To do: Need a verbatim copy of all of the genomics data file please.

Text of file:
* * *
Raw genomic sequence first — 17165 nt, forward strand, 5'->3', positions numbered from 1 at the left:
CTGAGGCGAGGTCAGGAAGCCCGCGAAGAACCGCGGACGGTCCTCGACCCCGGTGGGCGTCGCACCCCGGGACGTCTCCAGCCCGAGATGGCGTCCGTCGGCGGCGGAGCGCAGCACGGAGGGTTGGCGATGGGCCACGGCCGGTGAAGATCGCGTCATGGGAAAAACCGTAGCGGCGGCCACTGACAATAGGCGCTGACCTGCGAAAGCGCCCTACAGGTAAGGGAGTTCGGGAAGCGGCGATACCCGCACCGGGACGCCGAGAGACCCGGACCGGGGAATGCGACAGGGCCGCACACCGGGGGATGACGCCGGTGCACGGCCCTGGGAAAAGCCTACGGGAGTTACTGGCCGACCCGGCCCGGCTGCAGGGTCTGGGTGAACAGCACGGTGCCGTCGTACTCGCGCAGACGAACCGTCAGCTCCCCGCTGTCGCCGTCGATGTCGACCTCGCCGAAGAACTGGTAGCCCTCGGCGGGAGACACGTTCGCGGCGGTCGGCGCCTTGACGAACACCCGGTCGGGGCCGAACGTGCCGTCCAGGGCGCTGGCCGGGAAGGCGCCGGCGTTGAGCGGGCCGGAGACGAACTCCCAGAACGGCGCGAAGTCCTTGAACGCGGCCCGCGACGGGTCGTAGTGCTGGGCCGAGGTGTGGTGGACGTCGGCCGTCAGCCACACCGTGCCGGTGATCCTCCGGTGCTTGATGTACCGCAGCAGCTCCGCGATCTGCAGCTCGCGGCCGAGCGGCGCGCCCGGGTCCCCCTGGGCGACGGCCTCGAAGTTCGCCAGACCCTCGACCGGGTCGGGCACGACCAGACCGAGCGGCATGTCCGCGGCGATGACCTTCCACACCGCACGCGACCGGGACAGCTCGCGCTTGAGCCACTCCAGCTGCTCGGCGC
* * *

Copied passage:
Raw genomic sequence first — 17165 nt, forward strand, 5'->3', positions numbered from 1 at the left:
CTGAGGCGAGGTCAGGAAGCCCGCGAAGAACCGCGGACGGTCCTCGACCCCGGTGGGCGTCGCACCCCGGGACGTCTCCAGCCCGAGATGGCGTCCGTCGGCGGCGGAGCGCAGCACGGAGGGTTGGCGATGGGCCACGGCCGGTGAAGATCGCGTCATGGGAAAAACCGTAGCGGCGGCCACTGACAATAGGCGCTGACCTGCGAAAGCGCCCTACAGGTAAGGGAGTTCGGGAAGCGGCGATACCCGCACCGGGACGCCGAGAGACCCGGACCGGGGAATGCGACAGGGCCGCACACCGGGGGATGACGCCGGTGCACGGCCCTGGGAAAAGCCTACGGGAGTTACTGGCCGACCCGGCCCGGCTGCAGGGTCTGGGTGAACAGCACGGTGCCGTCGTACTCGCGCAGACGAACCGTCAGCTCCCCGCTGTCGCCGTCGATGTCGACCTCGCCGAAGAACTGGTAGCCCTCGGCGGGAGACACGTTCGCGGCGGTCGGCGCCTTGACGAACACCCGGTCGGGGCCGAACGTGCCGTCCAGGGCGCTGGCCGGGAAGGCGCCGGCGTTGAGCGGGCCGGAGACGAACTCCCAGAACGGCGCGAAGTCCTTGAACGCGGCCCGCGACGGGTCGTAGTGCTGGGCCGAGGTGTGGTGGACGTCGGCCGTCAGCCACACCGTGCCGGTGATCCTCCGGTGCTTGATGTACCGCAGCAGCTCCGCGATCTGCAGCTCGCGGCCGAGCGGCGCGCCCGGGTCCCCCTGGGCGACGGCCTCGAAGTTCGCCAGACCCTCGACCGGGTCGGGCACGACCAGACCGAGCGGCATGTCCGCGGCGATGACCTTCCACACCGCACGCGACCGGGACAGCTCGCGCTTGAGCCACTCCAGCTGCTCGGCGC